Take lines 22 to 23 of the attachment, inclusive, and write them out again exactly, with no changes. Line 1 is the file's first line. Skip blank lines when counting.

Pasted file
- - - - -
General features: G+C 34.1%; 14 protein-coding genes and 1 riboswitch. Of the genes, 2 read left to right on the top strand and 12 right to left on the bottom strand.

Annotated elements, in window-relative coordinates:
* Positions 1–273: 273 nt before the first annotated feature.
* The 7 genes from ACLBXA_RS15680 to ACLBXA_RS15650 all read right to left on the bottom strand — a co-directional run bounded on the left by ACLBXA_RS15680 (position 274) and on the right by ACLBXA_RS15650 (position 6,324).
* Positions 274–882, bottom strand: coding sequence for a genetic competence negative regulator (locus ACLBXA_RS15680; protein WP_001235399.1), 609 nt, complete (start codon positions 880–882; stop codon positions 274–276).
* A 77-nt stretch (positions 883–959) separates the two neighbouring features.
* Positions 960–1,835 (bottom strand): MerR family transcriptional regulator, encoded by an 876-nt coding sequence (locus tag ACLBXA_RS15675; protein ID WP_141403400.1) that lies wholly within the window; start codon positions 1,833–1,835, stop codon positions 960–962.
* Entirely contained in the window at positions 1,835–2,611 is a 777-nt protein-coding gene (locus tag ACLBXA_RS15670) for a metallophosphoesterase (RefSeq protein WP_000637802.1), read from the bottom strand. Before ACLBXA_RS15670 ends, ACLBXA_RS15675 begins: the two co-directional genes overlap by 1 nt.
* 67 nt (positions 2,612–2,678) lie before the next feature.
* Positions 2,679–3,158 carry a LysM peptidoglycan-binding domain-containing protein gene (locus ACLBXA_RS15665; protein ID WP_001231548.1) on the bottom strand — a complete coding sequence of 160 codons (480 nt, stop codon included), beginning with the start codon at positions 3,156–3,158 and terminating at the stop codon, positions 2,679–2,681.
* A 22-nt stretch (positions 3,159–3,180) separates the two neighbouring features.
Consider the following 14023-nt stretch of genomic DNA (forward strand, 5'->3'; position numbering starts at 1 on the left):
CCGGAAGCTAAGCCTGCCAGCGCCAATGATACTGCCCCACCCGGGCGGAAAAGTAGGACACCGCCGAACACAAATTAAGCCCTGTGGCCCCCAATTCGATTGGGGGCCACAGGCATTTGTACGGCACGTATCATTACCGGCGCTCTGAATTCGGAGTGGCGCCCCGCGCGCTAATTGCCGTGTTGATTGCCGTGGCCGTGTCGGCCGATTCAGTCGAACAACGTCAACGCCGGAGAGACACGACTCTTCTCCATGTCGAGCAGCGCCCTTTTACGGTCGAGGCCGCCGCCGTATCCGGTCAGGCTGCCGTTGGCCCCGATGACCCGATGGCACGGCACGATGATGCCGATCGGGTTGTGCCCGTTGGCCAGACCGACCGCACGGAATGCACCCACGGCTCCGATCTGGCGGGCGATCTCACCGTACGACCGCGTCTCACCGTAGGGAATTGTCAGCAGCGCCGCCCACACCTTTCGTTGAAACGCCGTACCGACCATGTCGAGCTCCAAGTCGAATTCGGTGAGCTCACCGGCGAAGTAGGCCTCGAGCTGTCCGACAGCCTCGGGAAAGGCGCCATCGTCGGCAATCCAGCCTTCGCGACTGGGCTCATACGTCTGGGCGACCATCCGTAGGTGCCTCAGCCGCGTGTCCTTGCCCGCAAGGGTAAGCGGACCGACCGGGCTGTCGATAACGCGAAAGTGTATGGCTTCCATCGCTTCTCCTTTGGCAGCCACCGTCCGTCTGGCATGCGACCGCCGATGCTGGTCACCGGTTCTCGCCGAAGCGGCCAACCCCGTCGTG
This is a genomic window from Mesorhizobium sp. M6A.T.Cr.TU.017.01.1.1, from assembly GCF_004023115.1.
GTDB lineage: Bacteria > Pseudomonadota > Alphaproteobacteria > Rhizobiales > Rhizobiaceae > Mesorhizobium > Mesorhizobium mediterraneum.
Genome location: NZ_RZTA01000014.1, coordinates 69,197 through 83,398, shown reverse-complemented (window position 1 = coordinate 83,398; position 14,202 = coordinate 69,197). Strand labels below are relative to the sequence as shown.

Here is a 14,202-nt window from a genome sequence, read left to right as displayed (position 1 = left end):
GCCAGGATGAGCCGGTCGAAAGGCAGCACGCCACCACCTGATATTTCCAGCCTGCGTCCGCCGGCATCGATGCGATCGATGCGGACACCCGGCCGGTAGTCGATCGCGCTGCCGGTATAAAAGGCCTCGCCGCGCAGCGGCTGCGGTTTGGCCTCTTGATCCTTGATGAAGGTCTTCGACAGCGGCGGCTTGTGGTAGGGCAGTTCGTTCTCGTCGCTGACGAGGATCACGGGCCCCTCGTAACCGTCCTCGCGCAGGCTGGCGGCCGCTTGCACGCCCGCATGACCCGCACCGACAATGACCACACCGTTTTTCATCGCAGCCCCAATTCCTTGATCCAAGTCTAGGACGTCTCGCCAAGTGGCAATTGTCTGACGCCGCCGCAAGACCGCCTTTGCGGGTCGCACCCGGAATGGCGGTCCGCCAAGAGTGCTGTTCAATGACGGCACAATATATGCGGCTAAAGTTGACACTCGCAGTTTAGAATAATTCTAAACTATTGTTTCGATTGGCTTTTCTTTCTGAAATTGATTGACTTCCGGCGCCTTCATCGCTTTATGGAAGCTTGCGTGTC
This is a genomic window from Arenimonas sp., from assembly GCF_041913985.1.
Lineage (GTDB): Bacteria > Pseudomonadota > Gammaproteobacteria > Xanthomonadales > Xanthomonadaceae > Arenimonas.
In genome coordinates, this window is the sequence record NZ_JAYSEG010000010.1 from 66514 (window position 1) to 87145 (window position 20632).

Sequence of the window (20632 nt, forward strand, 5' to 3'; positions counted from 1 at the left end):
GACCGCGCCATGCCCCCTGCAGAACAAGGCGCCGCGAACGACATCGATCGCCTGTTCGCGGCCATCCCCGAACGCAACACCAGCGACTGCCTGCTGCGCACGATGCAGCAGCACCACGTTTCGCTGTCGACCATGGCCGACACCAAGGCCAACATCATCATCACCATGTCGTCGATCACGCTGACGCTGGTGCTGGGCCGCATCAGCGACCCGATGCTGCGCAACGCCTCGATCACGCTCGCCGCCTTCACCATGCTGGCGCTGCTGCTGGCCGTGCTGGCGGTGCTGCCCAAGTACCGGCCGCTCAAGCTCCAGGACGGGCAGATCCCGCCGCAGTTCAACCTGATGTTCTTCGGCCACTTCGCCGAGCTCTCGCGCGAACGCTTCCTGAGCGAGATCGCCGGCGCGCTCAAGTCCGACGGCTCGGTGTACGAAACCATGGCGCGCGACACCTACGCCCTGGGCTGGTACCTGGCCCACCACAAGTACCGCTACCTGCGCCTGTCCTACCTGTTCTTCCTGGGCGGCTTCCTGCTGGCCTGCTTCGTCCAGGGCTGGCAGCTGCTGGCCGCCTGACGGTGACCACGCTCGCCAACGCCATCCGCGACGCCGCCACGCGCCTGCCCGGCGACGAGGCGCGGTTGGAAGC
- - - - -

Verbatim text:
Sequence of the window (20632 nt, forward strand, 5' to 3'; positions counted from 1 at the left end):
GACCGCGCCATGCCCCCTGCAGAACAAGGCGCCGCGAACGACATCGATCGCCTGTTCGCGGCCATCCCCGAACGCAACACCAGCGACTGCCTGCTGCGCACGATGCAGCAGCACCACGTTTCGCTGTCGACCATGGCCGACACCAAGGCCAACATCATCATCACCATGTCGTCGATCACGCTGACGCTGGTGCTGGGCCGCATCAGCGACCCGATGCTGCGCAACGCCTCGATCACGCTCGCCGCCTTCACCATGCTGGCGCTGCTGCTGGCCGTGCTGGCGGTGCTGCCCAAGTACCGGCCGCTCAAGCTCCAGGACGGGCAGATCCCGCCGCAGTTCAACCTGATGTTCTTCGGCCACTTCGCCGAGCTCTCGCGCGAACGCTTCCTGAGCGAGATCGCCGGCGCGCTCAAGTCCGACGGCTCGGTGTACGAAACCATGGCGCGCGACACCTACGCCCTGGGCTGGTACCTGGCCCACCACAAGTACCGCTACCTGCGCCTGTCCTACCTGTTCTTCCTGGGCGGCTTCCTGCTGGCCTGCTTCGTCCAGGGCTGGCAGCTGCTGGCCGCCTGACGGTGACCACGCTCGCCAACGCCATCCGCGACGCCGCCACGCGCCTGCCCGGCGACGAGGCGCGGTTGGAAGC